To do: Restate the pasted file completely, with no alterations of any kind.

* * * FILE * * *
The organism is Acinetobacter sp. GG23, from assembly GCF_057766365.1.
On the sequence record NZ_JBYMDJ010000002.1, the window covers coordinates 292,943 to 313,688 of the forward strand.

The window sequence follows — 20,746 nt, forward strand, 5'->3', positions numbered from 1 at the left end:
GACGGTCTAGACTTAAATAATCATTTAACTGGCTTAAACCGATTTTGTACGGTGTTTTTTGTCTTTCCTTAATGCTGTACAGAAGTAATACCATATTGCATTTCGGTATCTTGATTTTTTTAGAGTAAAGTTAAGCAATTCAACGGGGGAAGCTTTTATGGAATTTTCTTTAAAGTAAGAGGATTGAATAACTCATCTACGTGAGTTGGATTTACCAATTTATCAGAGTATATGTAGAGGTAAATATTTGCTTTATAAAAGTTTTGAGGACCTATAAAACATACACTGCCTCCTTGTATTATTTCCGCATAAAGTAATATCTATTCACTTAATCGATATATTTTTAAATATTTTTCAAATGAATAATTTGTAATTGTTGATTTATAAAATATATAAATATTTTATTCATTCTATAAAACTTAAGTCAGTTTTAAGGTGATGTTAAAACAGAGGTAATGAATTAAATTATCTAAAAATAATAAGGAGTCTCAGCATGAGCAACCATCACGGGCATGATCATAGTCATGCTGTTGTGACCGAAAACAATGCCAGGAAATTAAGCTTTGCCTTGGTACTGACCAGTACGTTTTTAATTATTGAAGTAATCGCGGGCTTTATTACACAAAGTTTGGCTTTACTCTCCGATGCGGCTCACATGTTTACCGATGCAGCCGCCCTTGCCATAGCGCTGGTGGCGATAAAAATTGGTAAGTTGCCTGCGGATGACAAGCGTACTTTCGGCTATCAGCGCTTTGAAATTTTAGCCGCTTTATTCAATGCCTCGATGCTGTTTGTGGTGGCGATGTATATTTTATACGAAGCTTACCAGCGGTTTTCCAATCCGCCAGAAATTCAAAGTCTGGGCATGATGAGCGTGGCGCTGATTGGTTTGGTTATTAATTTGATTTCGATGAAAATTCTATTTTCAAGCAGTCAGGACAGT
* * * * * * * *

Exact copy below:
The organism is Acinetobacter sp. GG23, from assembly GCF_057766365.1.
On the sequence record NZ_JBYMDJ010000002.1, the window covers coordinates 292,943 to 313,688 of the forward strand.

The window sequence follows — 20,746 nt, forward strand, 5'->3', positions numbered from 1 at the left end:
GACGGTCTAGACTTAAATAATCATTTAACTGGCTTAAACCGATTTTGTACGGTGTTTTTTGTCTTTCCTTAATGCTGTACAGAAGTAATACCATATTGCATTTCGGTATCTTGATTTTTTTAGAGTAAAGTTAAGCAATTCAACGGGGGAAGCTTTTATGGAATTTTCTTTAAAGTAAGAGGATTGAATAACTCATCTACGTGAGTTGGATTTACCAATTTATCAGAGTATATGTAGAGGTAAATATTTGCTTTATAAAAGTTTTGAGGACCTATAAAACATACACTGCCTCCTTGTATTATTTCCGCATAAAGTAATATCTATTCACTTAATCGATATATTTTTAAATATTTTTCAAATGAATAATTTGTAATTGTTGATTTATAAAATATATAAATATTTTATTCATTCTATAAAACTTAAGTCAGTTTTAAGGTGATGTTAAAACAGAGGTAATGAATTAAATTATCTAAAAATAATAAGGAGTCTCAGCATGAGCAACCATCACGGGCATGATCATAGTCATGCTGTTGTGACCGAAAACAATGCCAGGAAATTAAGCTTTGCCTTGGTACTGACCAGTACGTTTTTAATTATTGAAGTAATCGCGGGCTTTATTACACAAAGTTTGGCTTTACTCTCCGATGCGGCTCACATGTTTACCGATGCAGCCGCCCTTGCCATAGCGCTGGTGGCGATAAAAATTGGTAAGTTGCCTGCGGATGACAAGCGTACTTTCGGCTATCAGCGCTTTGAAATTTTAGCCGCTTTATTCAATGCCTCGATGCTGTTTGTGGTGGCGATGTATATTTTATACGAAGCTTACCAGCGGTTTTCCAATCCGCCAGAAATTCAAAGTCTGGGCATGATGAGCGTGGCGCTGATTGGTTTGGTTATTAATTTGATTTCGATGAAAATTCTATTTTCAAGCAGTCAGGACAGT